Excerpts from interview with USADA's Travis Tygart
CAPE TOWN, South Africa (AP)
Excerpts from an Associated Press interview with USADA chief executive Travis Tygart, who led the American anti-doping agency's case against Lance Armstrong that resulted in the cyclist being stripped of his seven Tour de France titles and banned for life in 2012:
On Armstrong's comments that he was singled out by USADA and not offered the same deal as other riders who doped and received lesser bans:
''We spent, I don't know, a week to 10 days talking, various phone calls with his lawyers. We sent him a letter saying, `We want you to be truthful.' Their response was: `Your process is a charade. We've never doped. Get lost.' And so we were forced. You can go back and play some semantic game if you want to. The reality is at that point he attempted to bankrupt us and win the case against us and continued to conceal the truth. ... We gave him the opportunity to come in and be truthful.''
On the possibility of Armstrong's life ban being reduced if he cooperates with the United States Anti-Doping Agency's ongoing investigation into doping in cycling:
''I think it's premature (to talk about it) until he comes in and is truthful on all fronts. Technically it's legally possible under the WADA code that currently exists. That said, it all depends on the assistance and the value. Certainly the value of the information is less today than it was 12 months ago or back in June of 2012 when we were bringing the case.
''And clean athletes have suffered, to a certain extent, because of his delay and his refusal to come in. That said, we're overly hopeful and we want it to happen. It ultimately would be good for the sport, which is our goal. It would be good for him. It would help him for the public forgiving if he was finally truthful on all fronts.''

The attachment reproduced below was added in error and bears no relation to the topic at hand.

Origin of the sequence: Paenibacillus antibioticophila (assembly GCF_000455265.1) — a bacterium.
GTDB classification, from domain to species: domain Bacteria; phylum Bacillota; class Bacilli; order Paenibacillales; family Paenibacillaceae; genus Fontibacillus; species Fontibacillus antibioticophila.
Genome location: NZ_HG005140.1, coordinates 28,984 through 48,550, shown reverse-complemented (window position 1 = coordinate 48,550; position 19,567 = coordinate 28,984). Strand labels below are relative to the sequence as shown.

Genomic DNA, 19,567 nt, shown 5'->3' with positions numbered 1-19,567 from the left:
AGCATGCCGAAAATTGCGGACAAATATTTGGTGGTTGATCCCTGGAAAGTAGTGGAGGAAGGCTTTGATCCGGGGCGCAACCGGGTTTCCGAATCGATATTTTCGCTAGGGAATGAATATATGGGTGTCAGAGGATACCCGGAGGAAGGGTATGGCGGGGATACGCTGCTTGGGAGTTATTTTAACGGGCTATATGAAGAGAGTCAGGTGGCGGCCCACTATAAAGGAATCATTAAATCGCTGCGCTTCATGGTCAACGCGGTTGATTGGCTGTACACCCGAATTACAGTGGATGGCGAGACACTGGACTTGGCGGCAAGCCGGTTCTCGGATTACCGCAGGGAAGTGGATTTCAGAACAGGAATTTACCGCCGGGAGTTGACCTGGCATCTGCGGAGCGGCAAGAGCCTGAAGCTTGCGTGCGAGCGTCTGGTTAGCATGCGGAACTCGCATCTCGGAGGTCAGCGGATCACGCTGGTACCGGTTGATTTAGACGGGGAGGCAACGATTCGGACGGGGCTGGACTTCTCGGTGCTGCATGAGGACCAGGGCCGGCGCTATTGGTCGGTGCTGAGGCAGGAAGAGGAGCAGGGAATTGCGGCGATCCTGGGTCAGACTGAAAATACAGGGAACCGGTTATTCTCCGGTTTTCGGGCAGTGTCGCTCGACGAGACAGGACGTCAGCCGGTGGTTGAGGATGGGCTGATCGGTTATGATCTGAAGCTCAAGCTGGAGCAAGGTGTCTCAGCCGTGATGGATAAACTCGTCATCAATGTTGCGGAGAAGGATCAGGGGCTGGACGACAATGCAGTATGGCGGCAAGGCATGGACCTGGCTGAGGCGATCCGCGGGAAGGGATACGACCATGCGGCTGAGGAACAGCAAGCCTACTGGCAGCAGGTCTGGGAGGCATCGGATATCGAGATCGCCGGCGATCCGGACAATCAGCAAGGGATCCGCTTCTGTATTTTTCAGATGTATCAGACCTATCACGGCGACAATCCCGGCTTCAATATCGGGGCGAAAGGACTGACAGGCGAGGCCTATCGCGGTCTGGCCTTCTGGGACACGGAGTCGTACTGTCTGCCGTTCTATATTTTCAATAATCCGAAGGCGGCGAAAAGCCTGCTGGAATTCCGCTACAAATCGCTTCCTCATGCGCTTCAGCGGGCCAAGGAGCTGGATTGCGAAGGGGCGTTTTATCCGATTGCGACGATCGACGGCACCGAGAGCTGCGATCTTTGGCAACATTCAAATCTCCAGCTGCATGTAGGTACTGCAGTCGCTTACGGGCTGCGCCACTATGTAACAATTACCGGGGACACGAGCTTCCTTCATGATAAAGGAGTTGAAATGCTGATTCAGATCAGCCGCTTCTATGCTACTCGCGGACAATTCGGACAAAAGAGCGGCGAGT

On Armstrong's claims of a ''vendetta'' against him by USADA:
''If it was some personal vendetta, we'd say lifetime ban and we're done. And see you next lifetime. And that's not at all what we've said. In fact, we met in December, we rearranged holiday schedules to meet with them again in January. ... They led us to believe he was coming in to be fully truthful and candid and we were more than willing to take advantage of the opportunity.
''So, the facts clearly demonstrate we've been nothing but fair in doing our job. And, yes, we had to hold him - as well as all the others that cheated the system for the time that they did - accountable, but that's our job. Nothing more, nothing less.''
On Armstrong's insistence that he rode the 2009 and 2010 Tour de France races clean:
''As far as we're concerned at this point, the Armstrong piece of this is over. It's a final legal binding decision. And make no mistake, he exercised his right not to challenge anything. And so, all of these after-the-fact rationalizations and accusations, he gave up his legal right knowingly and intentionally on the advice of some of the top lawyers in the world not to challenge it.
''He certainly could have gone and challenged any pieces, our motives, any pieces of the sanction, the length of the sanctions ... the disqualification (from the Tour) in 2009 and 2010. That was a legally viable option for him in front of independent arbitrators and they obviously chose not to do that.''
On the future of cycling and the importance of a truth and reconciliation commission under the UCI's new leadership in the wake of the sport's doping scandals:
''To get to the bottom of the dark culture during that time is critically important for the success of the sport going forward. And I think there's a real opportunity now, with a new leadership of UCI, and I think I'm as confident as I've ever been.
''We've had multiple meetings and discussions directly with them (the UCI). We obviously appreciate their good faith interest in learning from what we saw. Because, look, we've heard the stories. We sat down with 20-plus riders and others who were confronted with that decision to dope and you hear the stories and you have compassion, but an understanding of the tensions that exist within a sport culture.''
''Look, we're compassionate and forgiving people, and he was really no worse than a lot of the teammates that were in his team and others in the pro-peloton from that standpoint. He was the one that won, obviously. He was the one that profited the most. But we decided at the very beginning to treat all the athletes the same, including him, even though there were probably very good arguments why he should have been treated differently.''
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